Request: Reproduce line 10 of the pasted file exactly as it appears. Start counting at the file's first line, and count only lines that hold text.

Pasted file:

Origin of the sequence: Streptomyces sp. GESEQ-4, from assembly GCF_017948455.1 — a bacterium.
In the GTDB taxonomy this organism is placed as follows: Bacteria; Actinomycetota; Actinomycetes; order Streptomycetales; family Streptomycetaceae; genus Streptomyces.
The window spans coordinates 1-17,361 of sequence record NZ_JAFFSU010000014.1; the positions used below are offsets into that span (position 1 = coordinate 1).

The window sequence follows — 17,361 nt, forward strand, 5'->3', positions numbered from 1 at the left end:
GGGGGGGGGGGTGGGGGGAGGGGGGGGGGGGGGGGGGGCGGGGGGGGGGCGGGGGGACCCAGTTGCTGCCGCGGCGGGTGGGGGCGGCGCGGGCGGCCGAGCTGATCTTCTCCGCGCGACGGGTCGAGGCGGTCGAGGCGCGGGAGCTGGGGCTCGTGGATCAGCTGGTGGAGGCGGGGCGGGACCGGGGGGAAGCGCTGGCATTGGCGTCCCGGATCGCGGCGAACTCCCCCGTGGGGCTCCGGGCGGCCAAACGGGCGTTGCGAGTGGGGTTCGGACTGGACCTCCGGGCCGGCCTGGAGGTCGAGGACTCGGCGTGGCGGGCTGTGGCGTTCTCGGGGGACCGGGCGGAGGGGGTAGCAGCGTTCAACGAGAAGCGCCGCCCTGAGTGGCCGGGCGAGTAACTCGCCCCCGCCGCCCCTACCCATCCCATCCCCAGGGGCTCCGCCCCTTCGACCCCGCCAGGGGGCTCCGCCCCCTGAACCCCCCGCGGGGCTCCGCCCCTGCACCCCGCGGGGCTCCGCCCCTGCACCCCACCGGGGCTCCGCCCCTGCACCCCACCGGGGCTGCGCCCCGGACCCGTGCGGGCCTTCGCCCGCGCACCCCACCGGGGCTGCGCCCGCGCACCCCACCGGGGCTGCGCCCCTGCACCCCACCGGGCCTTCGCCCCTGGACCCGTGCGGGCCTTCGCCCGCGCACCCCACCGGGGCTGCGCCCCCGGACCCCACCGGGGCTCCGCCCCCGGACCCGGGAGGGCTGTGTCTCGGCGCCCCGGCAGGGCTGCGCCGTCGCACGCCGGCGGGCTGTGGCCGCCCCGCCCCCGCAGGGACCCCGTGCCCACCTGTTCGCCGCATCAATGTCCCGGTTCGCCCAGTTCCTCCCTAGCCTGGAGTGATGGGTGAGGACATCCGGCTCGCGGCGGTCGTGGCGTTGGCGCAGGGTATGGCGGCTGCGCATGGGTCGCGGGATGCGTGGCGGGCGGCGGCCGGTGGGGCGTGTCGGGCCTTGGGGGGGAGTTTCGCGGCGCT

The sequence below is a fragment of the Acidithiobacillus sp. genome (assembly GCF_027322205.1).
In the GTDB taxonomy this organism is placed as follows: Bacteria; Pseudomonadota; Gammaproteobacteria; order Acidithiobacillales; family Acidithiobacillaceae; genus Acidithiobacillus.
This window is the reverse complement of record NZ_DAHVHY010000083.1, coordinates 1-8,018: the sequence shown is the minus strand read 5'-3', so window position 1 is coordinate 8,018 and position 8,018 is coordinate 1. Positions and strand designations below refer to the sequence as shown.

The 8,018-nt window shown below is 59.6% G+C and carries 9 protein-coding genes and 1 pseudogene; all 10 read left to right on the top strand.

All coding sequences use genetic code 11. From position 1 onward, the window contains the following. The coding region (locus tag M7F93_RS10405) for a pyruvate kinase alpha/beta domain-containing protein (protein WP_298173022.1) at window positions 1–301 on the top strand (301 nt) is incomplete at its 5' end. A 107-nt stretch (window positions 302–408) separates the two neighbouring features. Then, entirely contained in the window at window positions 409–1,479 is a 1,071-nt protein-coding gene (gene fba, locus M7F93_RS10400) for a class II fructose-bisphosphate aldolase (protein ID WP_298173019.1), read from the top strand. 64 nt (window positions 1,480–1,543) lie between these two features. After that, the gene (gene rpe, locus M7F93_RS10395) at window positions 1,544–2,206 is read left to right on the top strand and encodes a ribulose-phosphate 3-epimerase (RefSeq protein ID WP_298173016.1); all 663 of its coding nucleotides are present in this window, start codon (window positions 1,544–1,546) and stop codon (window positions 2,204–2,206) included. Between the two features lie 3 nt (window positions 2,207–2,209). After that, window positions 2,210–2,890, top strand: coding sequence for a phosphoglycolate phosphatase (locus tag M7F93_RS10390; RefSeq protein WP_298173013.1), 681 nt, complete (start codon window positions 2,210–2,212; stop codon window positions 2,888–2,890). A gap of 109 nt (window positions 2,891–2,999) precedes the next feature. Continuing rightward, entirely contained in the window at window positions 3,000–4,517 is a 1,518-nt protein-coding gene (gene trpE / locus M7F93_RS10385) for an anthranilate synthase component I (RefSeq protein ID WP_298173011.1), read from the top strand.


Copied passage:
All coding sequences use genetic code 11. From position 1 onward, the window contains the following. The coding region (locus tag M7F93_RS10405) for a pyruvate kinase alpha/beta domain-containing protein (protein WP_298173022.1) at window positions 1–301 on the top strand (301 nt) is incomplete at its 5' end. A 107-nt stretch (window positions 302–408) separates the two neighbouring features. Then, entirely contained in the window at window positions 409–1,479 is a 1,071-nt protein-coding gene (gene fba, locus M7F93_RS10400) for a class II fructose-bisphosphate aldolase (protein ID WP_298173019.1), read from the top strand. 64 nt (window positions 1,480–1,543) lie between these two features. After that, the gene (gene rpe, locus M7F93_RS10395) at window positions 1,544–2,206 is read left to right on the top strand and encodes a ribulose-phosphate 3-epimerase (RefSeq protein ID WP_298173016.1); all 663 of its coding nucleotides are present in this window, start codon (window positions 1,544–1,546) and stop codon (window positions 2,204–2,206) included. Between the two features lie 3 nt (window positions 2,207–2,209). After that, window positions 2,210–2,890, top strand: coding sequence for a phosphoglycolate phosphatase (locus tag M7F93_RS10390; RefSeq protein WP_298173013.1), 681 nt, complete (start codon window positions 2,210–2,212; stop codon window positions 2,888–2,890). A gap of 109 nt (window positions 2,891–2,999) precedes the next feature. Continuing rightward, entirely contained in the window at window positions 3,000–4,517 is a 1,518-nt protein-coding gene (gene trpE / locus M7F93_RS10385) for an anthranilate synthase component I (RefSeq protein ID WP_298173011.1), read from the top strand.